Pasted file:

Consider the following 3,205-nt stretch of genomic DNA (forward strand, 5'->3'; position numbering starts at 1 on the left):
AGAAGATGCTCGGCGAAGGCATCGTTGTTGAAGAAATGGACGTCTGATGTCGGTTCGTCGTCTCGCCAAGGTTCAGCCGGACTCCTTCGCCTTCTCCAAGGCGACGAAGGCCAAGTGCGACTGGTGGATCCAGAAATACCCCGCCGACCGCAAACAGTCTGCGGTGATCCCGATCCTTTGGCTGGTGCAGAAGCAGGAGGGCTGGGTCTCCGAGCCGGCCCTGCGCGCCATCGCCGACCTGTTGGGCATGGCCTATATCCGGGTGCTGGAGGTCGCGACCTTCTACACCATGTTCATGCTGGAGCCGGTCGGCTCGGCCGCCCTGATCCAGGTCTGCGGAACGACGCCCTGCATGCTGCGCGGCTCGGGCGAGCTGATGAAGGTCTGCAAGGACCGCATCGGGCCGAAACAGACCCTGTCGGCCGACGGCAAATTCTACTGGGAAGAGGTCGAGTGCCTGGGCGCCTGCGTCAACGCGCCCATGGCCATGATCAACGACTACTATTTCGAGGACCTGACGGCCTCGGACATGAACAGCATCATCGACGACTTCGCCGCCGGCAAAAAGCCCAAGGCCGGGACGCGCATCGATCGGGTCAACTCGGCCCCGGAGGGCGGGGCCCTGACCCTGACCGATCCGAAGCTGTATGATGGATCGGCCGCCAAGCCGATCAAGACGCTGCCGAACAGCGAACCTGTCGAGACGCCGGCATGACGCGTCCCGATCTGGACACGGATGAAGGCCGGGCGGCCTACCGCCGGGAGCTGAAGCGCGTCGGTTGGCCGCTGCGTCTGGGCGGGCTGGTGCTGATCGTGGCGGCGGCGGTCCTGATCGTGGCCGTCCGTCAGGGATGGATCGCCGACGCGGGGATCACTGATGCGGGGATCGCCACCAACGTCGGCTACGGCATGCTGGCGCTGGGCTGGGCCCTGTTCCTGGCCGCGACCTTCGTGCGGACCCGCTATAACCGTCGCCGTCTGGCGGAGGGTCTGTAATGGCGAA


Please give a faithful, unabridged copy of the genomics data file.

Consider the following 3,205-nt stretch of genomic DNA (forward strand, 5'->3'; position numbering starts at 1 on the left):
AGAAGATGCTCGGCGAAGGCATCGTTGTTGAAGAAATGGACGTCTGATGTCGGTTCGTCGTCTCGCCAAGGTTCAGCCGGACTCCTTCGCCTTCTCCAAGGCGACGAAGGCCAAGTGCGACTGGTGGATCCAGAAATACCCCGCCGACCGCAAACAGTCTGCGGTGATCCCGATCCTTTGGCTGGTGCAGAAGCAGGAGGGCTGGGTCTCCGAGCCGGCCCTGCGCGCCATCGCCGACCTGTTGGGCATGGCCTATATCCGGGTGCTGGAGGTCGCGACCTTCTACACCATGTTCATGCTGGAGCCGGTCGGCTCGGCCGCCCTGATCCAGGTCTGCGGAACGACGCCCTGCATGCTGCGCGGCTCGGGCGAGCTGATGAAGGTCTGCAAGGACCGCATCGGGCCGAAACAGACCCTGTCGGCCGACGGCAAATTCTACTGGGAAGAGGTCGAGTGCCTGGGCGCCTGCGTCAACGCGCCCATGGCCATGATCAACGACTACTATTTCGAGGACCTGACGGCCTCGGACATGAACAGCATCATCGACGACTTCGCCGCCGGCAAAAAGCCCAAGGCCGGGACGCGCATCGATCGGGTCAACTCGGCCCCGGAGGGCGGGGCCCTGACCCTGACCGATCCGAAGCTGTATGATGGATCGGCCGCCAAGCCGATCAAGACGCTGCCGAACAGCGAACCTGTCGAGACGCCGGCATGACGCGTCCCGATCTGGACACGGATGAAGGCCGGGCGGCCTACCGCCGGGAGCTGAAGCGCGTCGGTTGGCCGCTGCGTCTGGGCGGGCTGGTGCTGATCGTGGCGGCGGCGGTCCTGATCGTGGCCGTCCGTCAGGGATGGATCGCCGACGCGGGGATCACTGATGCGGGGATCGCCACCAACGTCGGCTACGGCATGCTGGCGCTGGGCTGGGCCCTGTTCCTGGCCGCGACCTTCGTGCGGACCCGCTATAACCGTCGCCGTCTGGCGGAGGGTCTGTAATGGCGAA